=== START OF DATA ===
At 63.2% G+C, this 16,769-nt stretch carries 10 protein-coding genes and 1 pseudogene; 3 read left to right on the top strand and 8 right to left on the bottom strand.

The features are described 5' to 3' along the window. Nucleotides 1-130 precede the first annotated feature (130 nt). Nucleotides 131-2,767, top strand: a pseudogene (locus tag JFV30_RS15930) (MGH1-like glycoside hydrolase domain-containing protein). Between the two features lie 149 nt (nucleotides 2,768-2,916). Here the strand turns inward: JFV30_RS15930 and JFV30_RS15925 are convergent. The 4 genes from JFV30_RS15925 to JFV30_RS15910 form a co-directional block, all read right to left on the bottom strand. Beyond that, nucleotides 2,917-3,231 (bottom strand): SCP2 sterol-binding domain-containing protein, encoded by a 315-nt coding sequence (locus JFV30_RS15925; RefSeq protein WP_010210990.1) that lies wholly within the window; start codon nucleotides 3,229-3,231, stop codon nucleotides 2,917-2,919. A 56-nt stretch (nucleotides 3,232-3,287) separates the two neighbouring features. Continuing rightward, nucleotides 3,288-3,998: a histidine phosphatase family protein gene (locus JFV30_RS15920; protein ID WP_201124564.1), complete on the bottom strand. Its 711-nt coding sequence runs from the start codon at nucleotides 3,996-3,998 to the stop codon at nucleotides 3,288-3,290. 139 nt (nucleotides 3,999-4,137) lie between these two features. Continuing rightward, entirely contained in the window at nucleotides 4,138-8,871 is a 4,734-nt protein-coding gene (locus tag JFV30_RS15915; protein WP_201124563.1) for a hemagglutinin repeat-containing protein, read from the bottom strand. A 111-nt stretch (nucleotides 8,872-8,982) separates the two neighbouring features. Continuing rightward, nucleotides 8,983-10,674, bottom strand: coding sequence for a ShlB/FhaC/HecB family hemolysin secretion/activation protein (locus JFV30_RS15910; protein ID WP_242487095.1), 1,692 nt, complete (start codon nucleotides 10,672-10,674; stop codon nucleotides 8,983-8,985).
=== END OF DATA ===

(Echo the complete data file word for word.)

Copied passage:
At 63.2% G+C, this 16,769-nt stretch carries 10 protein-coding genes and 1 pseudogene; 3 read left to right on the top strand and 8 right to left on the bottom strand.

The features are described 5' to 3' along the window. Nucleotides 1-130 precede the first annotated feature (130 nt). Nucleotides 131-2,767, top strand: a pseudogene (locus tag JFV30_RS15930) (MGH1-like glycoside hydrolase domain-containing protein). Between the two features lie 149 nt (nucleotides 2,768-2,916). Here the strand turns inward: JFV30_RS15930 and JFV30_RS15925 are convergent. The 4 genes from JFV30_RS15925 to JFV30_RS15910 form a co-directional block, all read right to left on the bottom strand. Beyond that, nucleotides 2,917-3,231 (bottom strand): SCP2 sterol-binding domain-containing protein, encoded by a 315-nt coding sequence (locus JFV30_RS15925; RefSeq protein WP_010210990.1) that lies wholly within the window; start codon nucleotides 3,229-3,231, stop codon nucleotides 2,917-2,919. A 56-nt stretch (nucleotides 3,232-3,287) separates the two neighbouring features. Continuing rightward, nucleotides 3,288-3,998: a histidine phosphatase family protein gene (locus JFV30_RS15920; protein ID WP_201124564.1), complete on the bottom strand. Its 711-nt coding sequence runs from the start codon at nucleotides 3,996-3,998 to the stop codon at nucleotides 3,288-3,290. 139 nt (nucleotides 3,999-4,137) lie between these two features. Continuing rightward, entirely contained in the window at nucleotides 4,138-8,871 is a 4,734-nt protein-coding gene (locus tag JFV30_RS15915; protein WP_201124563.1) for a hemagglutinin repeat-containing protein, read from the bottom strand. A 111-nt stretch (nucleotides 8,872-8,982) separates the two neighbouring features. Continuing rightward, nucleotides 8,983-10,674, bottom strand: coding sequence for a ShlB/FhaC/HecB family hemolysin secretion/activation protein (locus JFV30_RS15910; protein ID WP_242487095.1), 1,692 nt, complete (start codon nucleotides 10,672-10,674; stop codon nucleotides 8,983-8,985).